We started our latest trip to the jungle by collecting some of the camera traps from the river bank right opposite our Rainforest Camp. We like to keep a few cameras quite close to the camp so that we can see what kind of animals can be found right in front of our doorstep. However, as discovered during our previous trip to the jungle, one camera in a prime spot, deep in the jungle in front of a large cave was fully destroyed and needed replacing.
During the boat ride we chatted with the Wildlife Sanctuary ranger accompanying us, and it was obvious that he was slightly hesitant of our upcoming trek. He had just returned from a recent patrol trek and knew that there are plenty of wild elephants in the area we were heading. Whereas someone might initially consider a possibility of seeing wild elephants in their natural habitat a dream come true, the real-life encounter with these wonderful creatures can be highly dangerous.
When stepping off from the longtail boat, the first footprints spotted on the river banks belonged to a herd of gaurs. Just 20 meters into the jungle we could already hear the sounds of wild elephants crushing bamboo trunks as they made their way through the forest floor. We stopped there to have a quick talk with our team and decided to carry on with the trek and our task of changing the batteries and memory cards in all cameras.
This might have just been the most exciting trek within our Wildlife Monitoring Project so far. Pretty much all the other wildlife footprints were covered by elephant footprints all the way. We also saw plenty of fresh dung in different sizes, revealing that there are calves in this herd. The female herds are especially protective when there are babies around, and you would without a doubt want to avoid getting caught between a mother and her young. Knowing that elephants have excellent hearing, we tried to make enough noise for them to sense us well before getting face to face with them.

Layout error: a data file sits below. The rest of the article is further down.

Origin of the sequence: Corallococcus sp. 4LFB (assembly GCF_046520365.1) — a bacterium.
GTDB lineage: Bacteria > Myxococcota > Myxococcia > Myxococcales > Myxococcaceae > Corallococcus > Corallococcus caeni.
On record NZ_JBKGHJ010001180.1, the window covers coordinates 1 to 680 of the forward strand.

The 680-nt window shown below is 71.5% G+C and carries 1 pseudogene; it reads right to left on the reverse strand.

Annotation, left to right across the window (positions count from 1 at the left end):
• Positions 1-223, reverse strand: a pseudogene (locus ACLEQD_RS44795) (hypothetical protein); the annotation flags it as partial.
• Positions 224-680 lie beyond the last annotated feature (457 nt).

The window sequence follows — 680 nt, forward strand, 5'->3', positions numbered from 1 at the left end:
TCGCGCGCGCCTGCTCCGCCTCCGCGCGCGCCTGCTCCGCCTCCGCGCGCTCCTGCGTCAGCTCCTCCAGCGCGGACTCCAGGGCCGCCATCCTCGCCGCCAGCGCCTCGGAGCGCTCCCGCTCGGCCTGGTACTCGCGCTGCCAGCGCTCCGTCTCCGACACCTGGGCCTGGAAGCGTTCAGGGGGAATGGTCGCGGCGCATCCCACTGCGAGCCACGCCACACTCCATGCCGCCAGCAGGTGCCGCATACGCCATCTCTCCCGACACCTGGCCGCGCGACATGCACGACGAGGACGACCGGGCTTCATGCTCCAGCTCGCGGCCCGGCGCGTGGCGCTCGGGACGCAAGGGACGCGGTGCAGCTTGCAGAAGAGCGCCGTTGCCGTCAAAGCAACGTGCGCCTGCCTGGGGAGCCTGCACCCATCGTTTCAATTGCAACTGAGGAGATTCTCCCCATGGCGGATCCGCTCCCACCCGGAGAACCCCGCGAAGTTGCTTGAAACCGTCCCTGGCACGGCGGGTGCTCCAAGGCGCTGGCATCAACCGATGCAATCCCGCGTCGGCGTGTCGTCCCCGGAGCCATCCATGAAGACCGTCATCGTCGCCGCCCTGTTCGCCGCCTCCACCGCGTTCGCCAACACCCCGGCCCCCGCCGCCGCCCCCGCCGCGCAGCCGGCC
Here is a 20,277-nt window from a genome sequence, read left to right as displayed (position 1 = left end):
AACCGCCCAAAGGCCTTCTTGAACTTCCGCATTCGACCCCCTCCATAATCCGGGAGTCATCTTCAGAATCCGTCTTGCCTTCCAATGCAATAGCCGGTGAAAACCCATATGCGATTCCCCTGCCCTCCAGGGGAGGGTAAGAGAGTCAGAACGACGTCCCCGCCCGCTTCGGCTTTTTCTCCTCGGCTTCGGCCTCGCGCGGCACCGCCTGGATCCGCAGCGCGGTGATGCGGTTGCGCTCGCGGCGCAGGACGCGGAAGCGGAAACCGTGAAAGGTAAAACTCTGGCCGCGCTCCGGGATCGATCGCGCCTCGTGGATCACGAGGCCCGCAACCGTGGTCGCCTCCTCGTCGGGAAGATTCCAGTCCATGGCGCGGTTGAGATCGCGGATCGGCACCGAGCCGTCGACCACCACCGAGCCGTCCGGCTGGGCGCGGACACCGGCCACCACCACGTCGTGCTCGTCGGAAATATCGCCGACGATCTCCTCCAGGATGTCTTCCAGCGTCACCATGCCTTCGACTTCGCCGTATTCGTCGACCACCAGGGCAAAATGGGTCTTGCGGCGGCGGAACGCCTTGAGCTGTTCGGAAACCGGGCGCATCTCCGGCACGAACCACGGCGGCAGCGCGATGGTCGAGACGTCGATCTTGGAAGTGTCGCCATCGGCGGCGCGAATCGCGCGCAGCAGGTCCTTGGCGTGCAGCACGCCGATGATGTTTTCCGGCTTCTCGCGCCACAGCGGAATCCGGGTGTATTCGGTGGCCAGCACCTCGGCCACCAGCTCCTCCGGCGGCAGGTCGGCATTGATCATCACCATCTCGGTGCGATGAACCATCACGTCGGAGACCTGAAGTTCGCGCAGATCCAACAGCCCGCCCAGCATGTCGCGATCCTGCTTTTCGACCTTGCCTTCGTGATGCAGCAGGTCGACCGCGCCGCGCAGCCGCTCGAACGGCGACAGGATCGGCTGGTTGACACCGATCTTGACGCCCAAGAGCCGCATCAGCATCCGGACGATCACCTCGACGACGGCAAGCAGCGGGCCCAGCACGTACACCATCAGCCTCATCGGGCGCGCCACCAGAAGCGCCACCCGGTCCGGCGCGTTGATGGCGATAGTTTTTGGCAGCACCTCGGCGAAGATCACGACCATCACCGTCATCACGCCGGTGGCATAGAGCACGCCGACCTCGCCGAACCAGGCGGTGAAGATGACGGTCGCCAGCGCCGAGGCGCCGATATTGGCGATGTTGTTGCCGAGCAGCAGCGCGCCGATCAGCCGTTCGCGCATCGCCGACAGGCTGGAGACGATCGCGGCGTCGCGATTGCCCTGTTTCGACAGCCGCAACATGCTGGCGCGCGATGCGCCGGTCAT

After collecting all the footage and returning to our Rainforest Camp safe and sound, we were very happy that we went through with our mission. Even though yet another two cameras were damaged by wild elephants, we believe that the remaining footage is certainly worth the thrilling moments in the jungle.
Stay tuned for the incredible elephant footage!
We are currently looking for partners to co-operate with our Wildlife Monitoring Project through corporate sponsorship. Would you like to donate a camera trap for recording the amazing wildlife in one of the world’s oldest rainforests? Our nature-loving followers would definitely be thrilled to see the footage! By gathering information on the flora and fauna in Khao Sok, we believe we can help the National Parks and Wildlife Sanctuaries with their continuous efforts on preserving this unique area. Please contact us at firstname.lastname@example.org to discuss the options.
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